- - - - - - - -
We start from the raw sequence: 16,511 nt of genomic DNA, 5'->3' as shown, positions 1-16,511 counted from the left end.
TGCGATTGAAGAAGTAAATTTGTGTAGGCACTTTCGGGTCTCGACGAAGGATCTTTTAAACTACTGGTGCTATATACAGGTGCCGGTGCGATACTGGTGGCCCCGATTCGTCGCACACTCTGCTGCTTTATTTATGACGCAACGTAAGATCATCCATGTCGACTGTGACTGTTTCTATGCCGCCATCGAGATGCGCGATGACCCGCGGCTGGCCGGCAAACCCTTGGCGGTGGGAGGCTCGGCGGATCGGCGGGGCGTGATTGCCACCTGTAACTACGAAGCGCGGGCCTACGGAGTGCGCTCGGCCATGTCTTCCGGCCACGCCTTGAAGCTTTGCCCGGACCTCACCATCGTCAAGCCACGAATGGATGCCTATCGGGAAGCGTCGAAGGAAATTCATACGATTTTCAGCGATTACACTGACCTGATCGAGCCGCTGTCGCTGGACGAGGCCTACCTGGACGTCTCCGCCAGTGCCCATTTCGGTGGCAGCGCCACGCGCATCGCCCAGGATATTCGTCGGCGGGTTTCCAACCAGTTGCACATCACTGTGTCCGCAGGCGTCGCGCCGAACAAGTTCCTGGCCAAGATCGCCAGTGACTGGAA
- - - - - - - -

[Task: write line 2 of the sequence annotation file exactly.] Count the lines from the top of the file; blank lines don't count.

TGCGATTGAAGAAGTAAATTTGTGTAGGCACTTTCGGGTCTCGACGAAGGATCTTTTAAACTACTGGTGCTATATACAGGTGCCGGTGCGATACTGGTGGCCCCGATTCGTCGCACACTCTGCTGCTTTATTTATGACGCAACGTAAGATCATCCATGTCGACTGTGACTGTTTCTATGCCGCCATCGAGATGCGCGATGACCCGCGGCTGGCCGGCAAACCCTTGGCGGTGGGAGGCTCGGCGGATCGGCGGGGCGTGATTGCCACCTGTAACTACGAAGCGCGGGCCTACGGAGTGCGCTCGGCCATGTCTTCCGGCCACGCCTTGAAGCTTTGCCCGGACCTCACCATCGTCAAGCCACGAATGGATGCCTATCGGGAAGCGTCGAAGGAAATTCATACGATTTTCAGCGATTACACTGACCTGATCGAGCCGCTGTCGCTGGACGAGGCCTACCTGGACGTCTCCGCCAGTGCCCATTTCGGTGGCAGCGCCACGCGCATCGCCCAGGATATTCGTCGGCGGGTTTCCAACCAGTTGCACATCACTGTGTCCGCAGGCGTCGCGCCGAACAAGTTCCTGGCCAAGATCGCCAGTGACTGGAA